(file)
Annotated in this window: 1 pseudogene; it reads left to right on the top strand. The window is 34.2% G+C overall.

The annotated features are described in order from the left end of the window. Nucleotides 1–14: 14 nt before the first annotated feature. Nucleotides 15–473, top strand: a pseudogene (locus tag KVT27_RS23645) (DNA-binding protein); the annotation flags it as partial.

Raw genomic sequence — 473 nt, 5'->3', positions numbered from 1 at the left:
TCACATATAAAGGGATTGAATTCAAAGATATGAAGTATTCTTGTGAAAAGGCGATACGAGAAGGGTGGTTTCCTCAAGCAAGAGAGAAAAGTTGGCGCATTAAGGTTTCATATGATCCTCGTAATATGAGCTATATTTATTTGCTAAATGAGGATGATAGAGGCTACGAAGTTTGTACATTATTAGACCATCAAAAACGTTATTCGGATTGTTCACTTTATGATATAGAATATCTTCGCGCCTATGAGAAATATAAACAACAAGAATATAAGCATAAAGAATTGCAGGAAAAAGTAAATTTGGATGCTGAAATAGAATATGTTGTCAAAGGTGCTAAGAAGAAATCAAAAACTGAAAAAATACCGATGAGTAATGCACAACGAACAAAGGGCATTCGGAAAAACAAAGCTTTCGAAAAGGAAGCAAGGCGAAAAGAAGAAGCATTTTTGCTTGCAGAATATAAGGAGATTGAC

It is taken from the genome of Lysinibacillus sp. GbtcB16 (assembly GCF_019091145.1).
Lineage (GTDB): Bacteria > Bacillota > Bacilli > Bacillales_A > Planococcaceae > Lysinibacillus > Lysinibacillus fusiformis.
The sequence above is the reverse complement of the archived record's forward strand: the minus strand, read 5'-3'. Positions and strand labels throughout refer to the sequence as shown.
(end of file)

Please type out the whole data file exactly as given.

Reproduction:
Annotated in this window: 1 pseudogene; it reads left to right on the top strand. The window is 34.2% G+C overall.

The annotated features are described in order from the left end of the window. Nucleotides 1–14: 14 nt before the first annotated feature. Nucleotides 15–473, top strand: a pseudogene (locus tag KVT27_RS23645) (DNA-binding protein); the annotation flags it as partial.

Raw genomic sequence — 473 nt, 5'->3', positions numbered from 1 at the left:
TCACATATAAAGGGATTGAATTCAAAGATATGAAGTATTCTTGTGAAAAGGCGATACGAGAAGGGTGGTTTCCTCAAGCAAGAGAGAAAAGTTGGCGCATTAAGGTTTCATATGATCCTCGTAATATGAGCTATATTTATTTGCTAAATGAGGATGATAGAGGCTACGAAGTTTGTACATTATTAGACCATCAAAAACGTTATTCGGATTGTTCACTTTATGATATAGAATATCTTCGCGCCTATGAGAAATATAAACAACAAGAATATAAGCATAAAGAATTGCAGGAAAAAGTAAATTTGGATGCTGAAATAGAATATGTTGTCAAAGGTGCTAAGAAGAAATCAAAAACTGAAAAAATACCGATGAGTAATGCACAACGAACAAAGGGCATTCGGAAAAACAAAGCTTTCGAAAAGGAAGCAAGGCGAAAAGAAGAAGCATTTTTGCTTGCAGAATATAAGGAGATTGAC

It is taken from the genome of Lysinibacillus sp. GbtcB16 (assembly GCF_019091145.1).
Lineage (GTDB): Bacteria > Bacillota > Bacilli > Bacillales_A > Planococcaceae > Lysinibacillus > Lysinibacillus fusiformis.
The sequence above is the reverse complement of the archived record's forward strand: the minus strand, read 5'-3'. Positions and strand labels throughout refer to the sequence as shown.